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Some weeks ago, I wrote a blog containing some tips for successfully managing changing project requirements. It can be quite difficult. Scope can morph and evolve as more and more is known about the project objectives. In this blog, I discuss three reasons why managing scope causes headaches.

Depending on your project, your management, your client, your budget, and the risk environment, the need to tightly control scope may be more or less important. For example, if you’re doing work on government contracts, it is essential to keep documentation that will convince an auditor that the scope of work was satisfactorily delivered to the client.

I’ve been thinking about why managing scope is so frustrating in the business world. Scope management begins with the process of defining scope. I’ve always advocated defining scope exclusions, but clearly we can’t list every possible activity in the universe.

If we think about scope as the different pieces of work that fit into a box that represents the entire project, then the analogy of in scope and out of scope makes sense. The work is either in the box, or not.

Here are my top three reasons why managing scope causes headaches.

Competing objectives: Control scope versus be helpful.

There is an ethical need to adhere to the stated scope in order to complete the project on time and on budget. Clearly, if we are always expanding on the scope, there is a concern that we won’t finish anything on schedule.

There is a genuine desire to help the client, and that includes helping management. We want to give them what they ask for. We want to think ahead about things that might be useful.

There is an obligation to “prove” that the project objectives were met, particularly when they are specified in a written contract. It doesn’t matter whether you are working on a government contract, a start-up, or a non-profit project. We should always have clear documentation on the project activities – what work has been done, and what work remains.

Hidden Agenda: The Game of Gotcha!

Why would someone want to play the game of gotcha!?

In an environment of change, people can be afraid for their jobs. And there can be this thought that if I contribute meaningfully that will help me keep my job. It’s a great thought. But what happens when that meaningful contribution is an allegation that someone else is not meeting unimportant deadlines or not working hard enough, or has missed part of the scope?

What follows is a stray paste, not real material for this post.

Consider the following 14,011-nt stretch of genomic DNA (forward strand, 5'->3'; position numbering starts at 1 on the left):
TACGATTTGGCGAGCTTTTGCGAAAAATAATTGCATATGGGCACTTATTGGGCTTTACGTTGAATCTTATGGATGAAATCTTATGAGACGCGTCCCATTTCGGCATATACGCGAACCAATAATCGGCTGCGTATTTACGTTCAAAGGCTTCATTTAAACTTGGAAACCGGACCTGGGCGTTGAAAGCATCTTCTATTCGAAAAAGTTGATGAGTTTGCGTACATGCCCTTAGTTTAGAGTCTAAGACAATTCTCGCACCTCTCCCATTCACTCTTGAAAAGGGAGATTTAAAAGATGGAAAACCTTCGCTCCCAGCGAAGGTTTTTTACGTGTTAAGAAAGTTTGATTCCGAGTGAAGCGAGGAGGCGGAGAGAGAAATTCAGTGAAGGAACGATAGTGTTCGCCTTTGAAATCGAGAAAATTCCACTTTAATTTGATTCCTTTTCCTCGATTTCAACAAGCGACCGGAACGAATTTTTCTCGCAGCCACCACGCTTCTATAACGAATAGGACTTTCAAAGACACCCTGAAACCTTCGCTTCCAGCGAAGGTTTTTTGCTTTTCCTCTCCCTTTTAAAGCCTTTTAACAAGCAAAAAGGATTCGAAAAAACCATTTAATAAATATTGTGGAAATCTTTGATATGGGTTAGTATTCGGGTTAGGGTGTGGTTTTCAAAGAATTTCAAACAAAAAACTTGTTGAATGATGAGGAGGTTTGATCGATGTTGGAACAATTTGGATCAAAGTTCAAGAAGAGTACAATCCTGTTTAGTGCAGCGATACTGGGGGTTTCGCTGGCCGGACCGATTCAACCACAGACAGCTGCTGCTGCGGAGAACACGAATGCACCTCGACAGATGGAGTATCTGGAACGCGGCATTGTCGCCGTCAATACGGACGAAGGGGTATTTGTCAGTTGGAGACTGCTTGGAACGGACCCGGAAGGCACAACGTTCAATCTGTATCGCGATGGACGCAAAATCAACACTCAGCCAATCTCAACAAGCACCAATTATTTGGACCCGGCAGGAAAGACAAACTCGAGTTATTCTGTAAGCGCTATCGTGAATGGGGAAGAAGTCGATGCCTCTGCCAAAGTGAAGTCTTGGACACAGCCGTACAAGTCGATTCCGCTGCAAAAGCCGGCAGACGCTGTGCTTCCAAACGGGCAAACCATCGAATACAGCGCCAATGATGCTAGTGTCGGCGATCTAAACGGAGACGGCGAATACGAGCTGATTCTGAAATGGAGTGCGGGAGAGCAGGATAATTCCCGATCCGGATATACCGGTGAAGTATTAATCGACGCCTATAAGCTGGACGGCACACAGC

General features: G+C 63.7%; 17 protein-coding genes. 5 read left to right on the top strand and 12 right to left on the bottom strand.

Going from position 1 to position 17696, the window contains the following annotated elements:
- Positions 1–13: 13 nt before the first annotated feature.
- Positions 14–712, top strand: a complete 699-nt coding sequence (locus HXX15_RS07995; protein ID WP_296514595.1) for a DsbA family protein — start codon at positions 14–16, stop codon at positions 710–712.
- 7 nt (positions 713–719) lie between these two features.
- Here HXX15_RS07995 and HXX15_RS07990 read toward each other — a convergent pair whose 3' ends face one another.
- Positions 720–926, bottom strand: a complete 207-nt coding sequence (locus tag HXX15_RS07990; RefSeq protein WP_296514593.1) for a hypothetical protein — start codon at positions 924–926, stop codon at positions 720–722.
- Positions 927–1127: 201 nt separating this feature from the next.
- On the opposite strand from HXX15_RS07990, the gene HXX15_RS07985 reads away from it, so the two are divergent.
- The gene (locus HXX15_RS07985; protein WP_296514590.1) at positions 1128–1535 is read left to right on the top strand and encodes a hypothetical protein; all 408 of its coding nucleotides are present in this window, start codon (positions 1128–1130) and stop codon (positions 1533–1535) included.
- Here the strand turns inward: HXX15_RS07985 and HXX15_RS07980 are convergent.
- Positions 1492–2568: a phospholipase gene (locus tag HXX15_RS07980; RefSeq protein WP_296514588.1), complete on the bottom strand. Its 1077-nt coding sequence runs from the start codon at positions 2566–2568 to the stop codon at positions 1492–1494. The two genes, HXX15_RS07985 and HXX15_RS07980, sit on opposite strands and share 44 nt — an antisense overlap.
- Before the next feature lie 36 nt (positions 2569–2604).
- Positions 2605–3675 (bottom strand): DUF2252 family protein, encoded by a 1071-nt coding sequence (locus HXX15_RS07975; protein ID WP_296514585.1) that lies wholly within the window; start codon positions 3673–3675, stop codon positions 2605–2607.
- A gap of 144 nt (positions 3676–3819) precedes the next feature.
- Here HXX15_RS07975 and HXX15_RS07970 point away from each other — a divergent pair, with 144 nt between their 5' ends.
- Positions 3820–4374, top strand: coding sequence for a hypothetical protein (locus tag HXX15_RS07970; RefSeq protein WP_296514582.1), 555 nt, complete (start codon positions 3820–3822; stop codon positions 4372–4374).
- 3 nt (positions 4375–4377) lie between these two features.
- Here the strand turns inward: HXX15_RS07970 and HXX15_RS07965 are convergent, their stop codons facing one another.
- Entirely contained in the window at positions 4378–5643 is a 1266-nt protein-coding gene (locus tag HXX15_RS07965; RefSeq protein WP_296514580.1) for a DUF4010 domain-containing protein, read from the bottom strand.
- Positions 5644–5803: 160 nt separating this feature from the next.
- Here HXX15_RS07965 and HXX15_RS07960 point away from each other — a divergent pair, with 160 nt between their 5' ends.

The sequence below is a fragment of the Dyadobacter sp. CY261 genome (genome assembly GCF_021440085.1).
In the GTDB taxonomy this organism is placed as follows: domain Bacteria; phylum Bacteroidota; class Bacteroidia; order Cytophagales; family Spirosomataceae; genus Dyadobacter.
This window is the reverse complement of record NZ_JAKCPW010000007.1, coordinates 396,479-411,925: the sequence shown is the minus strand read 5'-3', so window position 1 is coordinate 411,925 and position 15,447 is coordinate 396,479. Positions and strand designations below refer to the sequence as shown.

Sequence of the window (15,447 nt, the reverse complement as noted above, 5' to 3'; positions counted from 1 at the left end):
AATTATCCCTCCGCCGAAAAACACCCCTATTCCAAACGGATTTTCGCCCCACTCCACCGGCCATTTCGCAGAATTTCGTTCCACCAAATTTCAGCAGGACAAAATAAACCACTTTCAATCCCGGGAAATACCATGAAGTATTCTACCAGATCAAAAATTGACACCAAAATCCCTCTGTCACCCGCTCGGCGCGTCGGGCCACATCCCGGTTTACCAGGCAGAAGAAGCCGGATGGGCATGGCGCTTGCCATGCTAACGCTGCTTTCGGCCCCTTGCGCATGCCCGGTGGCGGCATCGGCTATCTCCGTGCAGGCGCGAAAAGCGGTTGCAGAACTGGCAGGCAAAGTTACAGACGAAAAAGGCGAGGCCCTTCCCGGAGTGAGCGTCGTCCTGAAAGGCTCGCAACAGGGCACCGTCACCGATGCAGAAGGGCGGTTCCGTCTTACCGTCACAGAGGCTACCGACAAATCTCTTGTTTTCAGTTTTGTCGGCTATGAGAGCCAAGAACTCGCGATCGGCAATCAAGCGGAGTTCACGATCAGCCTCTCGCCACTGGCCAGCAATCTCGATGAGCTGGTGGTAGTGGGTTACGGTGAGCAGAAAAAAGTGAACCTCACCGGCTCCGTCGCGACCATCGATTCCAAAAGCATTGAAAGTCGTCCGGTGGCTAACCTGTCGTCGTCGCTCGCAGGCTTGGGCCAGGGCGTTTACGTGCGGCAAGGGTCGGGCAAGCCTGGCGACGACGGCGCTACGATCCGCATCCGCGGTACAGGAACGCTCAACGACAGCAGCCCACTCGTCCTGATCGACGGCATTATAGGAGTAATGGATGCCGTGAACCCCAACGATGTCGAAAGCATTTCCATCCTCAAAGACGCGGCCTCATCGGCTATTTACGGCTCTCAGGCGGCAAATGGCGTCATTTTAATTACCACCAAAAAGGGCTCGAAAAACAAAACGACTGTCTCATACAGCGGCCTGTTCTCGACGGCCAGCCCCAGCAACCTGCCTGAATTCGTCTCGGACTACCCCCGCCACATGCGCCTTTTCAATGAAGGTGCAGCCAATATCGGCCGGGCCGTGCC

Whenever there is someone involved on a project who seems determined to sabotage it in some way, there can be a nagging concern that someone is setting up someone else for a game of “gotcha!” That’s not a fun game.

Change is the new normal.

Anyone who has ever built their dream home understands the concept of change orders. In the construction world, the common practice is to negotiate the scope in complete detail before construction begins. It makes sense.

Clearly, no one would be able to frame the house without understanding whether the front of your house was going to have standard 9 over 9 double hung windows, Palladian windows, or bay windows. If the homeowner decides to change their mind, a change order is executed to document that understanding.

In the business world, the pace of change has accelerated with the development of the Internet. While we clearly need to identify the overall project objectives, there can be less of a need to define all of the details.

Staying flexible and being able to capitalize on changing needs can be a good thing. And yet, when scope morphs and evolves without any controls, it makes it hard on the team to ensure that they are able to complete the contracted work on time and on budget. This can create team chemistry issues.

Where is that line between defining and managing scope and staying flexible? It depends. I usually recommend that you break a project down far enough that you can estimate your costs. But that is not a hard and fast rule. Talk to your client. Talk to your management.

Clearly, understanding how to manage scope is important. Maybe understanding why managing scope causes headaches helps. If not, give me a call and I’ll try to pull another rabbit out of my hat.